We plucked photographer Daniel Stepney (@careers_in_korea) out of his usual portrait and documentary shoots, and placed him in the heart of Hera Seoul Fashion Week SS18 with his camera and free rein to shoot whatever caught his eyes.
Words & Photos Daniel Stepney
It was my first time shooting fashion, I had no idea what to expect. I was adamant that I would shoot something different to other photographers I was told were going to be there, but I wanted to shoot what was in front of me as objectively as possible. There were hundreds of photographers, but the dynamic was totally different to what I had expected.
I spend my picture-taking life trying to be subtle, to get shots of people in natural poses, linking them with the environment I find them in. Trying to capture who they are. Most people are shy; they don’t want their picture taken, especially not by a tall foreign man with a beard. Hera Seoul Fashion Week was different, the exact-opposite. People are craning for attention, asking you to take their picture, and striking up confident poses in milliseconds. That was for me both a blessing and a huge obstacle. It allowed me to sneak around with a big camera and happily snap away at anyone and everything, but as soon as someone noticed me, I wasn’t getting a picture of them, I was getting a version of them they turned themselves into in a instant. I know it sounds strange, but I don’t necessarily care if you look good in my photos, I want you with your guard down. And guards were super high that week.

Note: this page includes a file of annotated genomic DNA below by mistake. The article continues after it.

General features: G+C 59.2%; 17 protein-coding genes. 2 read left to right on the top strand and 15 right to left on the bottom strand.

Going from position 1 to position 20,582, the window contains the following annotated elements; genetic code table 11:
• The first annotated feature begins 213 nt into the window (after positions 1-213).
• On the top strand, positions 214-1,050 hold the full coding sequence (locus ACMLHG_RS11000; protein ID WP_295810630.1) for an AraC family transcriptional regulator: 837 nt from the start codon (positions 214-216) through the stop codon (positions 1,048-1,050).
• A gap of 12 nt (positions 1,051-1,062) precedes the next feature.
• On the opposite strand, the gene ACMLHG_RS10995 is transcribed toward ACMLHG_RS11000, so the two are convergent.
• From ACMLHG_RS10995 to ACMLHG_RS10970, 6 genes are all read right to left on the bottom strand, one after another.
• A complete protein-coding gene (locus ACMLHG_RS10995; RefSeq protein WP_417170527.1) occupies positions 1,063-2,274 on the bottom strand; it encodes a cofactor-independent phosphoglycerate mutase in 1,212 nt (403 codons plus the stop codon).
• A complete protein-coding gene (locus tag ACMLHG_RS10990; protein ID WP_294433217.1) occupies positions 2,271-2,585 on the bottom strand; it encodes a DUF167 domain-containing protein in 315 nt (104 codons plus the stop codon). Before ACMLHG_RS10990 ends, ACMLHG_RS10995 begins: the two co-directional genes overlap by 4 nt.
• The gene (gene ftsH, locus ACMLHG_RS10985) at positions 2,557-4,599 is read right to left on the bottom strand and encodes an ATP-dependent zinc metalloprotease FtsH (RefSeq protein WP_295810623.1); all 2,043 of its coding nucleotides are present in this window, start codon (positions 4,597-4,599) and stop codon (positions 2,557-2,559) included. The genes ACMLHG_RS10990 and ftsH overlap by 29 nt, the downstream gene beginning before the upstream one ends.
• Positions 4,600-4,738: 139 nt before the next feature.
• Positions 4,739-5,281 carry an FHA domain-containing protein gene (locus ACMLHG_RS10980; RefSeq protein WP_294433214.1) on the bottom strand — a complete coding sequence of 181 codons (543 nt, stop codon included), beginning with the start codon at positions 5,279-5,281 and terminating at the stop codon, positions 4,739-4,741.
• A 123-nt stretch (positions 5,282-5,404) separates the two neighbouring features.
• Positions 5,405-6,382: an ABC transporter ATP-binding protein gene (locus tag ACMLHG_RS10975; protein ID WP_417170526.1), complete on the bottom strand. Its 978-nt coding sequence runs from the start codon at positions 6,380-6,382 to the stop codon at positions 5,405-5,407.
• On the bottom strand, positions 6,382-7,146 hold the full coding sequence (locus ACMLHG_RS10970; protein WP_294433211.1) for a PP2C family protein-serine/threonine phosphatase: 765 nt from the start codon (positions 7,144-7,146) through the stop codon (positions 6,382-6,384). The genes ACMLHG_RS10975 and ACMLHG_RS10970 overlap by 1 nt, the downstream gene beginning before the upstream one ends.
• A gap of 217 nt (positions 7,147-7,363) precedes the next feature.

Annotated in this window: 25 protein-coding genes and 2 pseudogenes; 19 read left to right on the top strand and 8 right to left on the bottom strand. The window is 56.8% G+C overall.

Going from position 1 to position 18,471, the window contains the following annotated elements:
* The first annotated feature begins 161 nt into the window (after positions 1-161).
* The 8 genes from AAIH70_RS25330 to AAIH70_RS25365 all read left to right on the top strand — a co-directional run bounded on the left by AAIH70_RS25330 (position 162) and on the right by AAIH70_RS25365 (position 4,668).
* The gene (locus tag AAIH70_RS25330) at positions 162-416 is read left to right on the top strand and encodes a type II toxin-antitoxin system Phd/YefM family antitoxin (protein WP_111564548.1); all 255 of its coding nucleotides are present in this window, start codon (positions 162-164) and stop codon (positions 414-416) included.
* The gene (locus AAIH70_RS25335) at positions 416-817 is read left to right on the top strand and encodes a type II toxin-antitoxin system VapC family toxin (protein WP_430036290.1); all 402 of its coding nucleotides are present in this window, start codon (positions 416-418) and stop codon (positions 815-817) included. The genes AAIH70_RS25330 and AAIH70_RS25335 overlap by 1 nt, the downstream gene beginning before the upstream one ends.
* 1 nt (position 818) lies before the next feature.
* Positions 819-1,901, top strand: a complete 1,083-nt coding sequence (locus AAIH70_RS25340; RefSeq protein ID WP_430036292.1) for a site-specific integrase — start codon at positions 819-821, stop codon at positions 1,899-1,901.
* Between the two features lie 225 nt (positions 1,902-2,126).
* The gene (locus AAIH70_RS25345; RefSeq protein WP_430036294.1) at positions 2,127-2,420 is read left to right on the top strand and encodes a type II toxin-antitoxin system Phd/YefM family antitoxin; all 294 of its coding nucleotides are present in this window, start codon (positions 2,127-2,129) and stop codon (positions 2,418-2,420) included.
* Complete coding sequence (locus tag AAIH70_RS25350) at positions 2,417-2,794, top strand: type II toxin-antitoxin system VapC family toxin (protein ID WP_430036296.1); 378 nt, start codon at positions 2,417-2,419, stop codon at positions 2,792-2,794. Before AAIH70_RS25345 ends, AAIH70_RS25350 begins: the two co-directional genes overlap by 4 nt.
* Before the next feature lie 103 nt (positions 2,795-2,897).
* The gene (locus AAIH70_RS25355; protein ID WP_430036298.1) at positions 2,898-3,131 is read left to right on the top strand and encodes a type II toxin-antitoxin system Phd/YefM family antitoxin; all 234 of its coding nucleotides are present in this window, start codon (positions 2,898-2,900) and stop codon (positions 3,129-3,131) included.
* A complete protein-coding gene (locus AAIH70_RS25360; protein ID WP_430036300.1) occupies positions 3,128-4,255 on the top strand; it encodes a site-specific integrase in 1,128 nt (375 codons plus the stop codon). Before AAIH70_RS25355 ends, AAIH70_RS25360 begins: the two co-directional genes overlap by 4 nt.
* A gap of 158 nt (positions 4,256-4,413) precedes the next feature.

To get round this, I fell back on what it is about photography that I know best — using my camera pretty much as a tool to get to know people and places, to get to the human side. And how do you get to the human side? Talking to people is a good start, but it’s not the easiest thing to do when your Korean is made up of a grand total of 5 poorly pronounced phrases. Nevertheless, it seems to work pretty well and fortunately for me, Fashion Week was very international. I think after the second day I realised that I wasn’t so much interested in what people were wearing, but why they were there and who they were. Were they working or visiting? Where were they from? What was their name? Did they want to get noticed? Did they want to check out any specific designers? Were they even enjoying themselves? Why had they chosen the outfit they had on at that particular moment?
I felt towards the end of the week that I was one of potentially only a handful of photographers who cared about the people they were taking pictures of, instead of the clothes they were wearing. Of course I don’t know this, I can’t read other photographers minds. However, I was pleasantly surprised with how caught up I got in the whole week. I began to recognize people, build tiny relationships, and get a feel for what the whole thing was about. I was captivated by the energy and the way people expressed themselves. Best of all, it seemed to me like everyone was having a really good time.
Either way the following images are a collection of the people who made up Seoul Fashion Week through my eyes.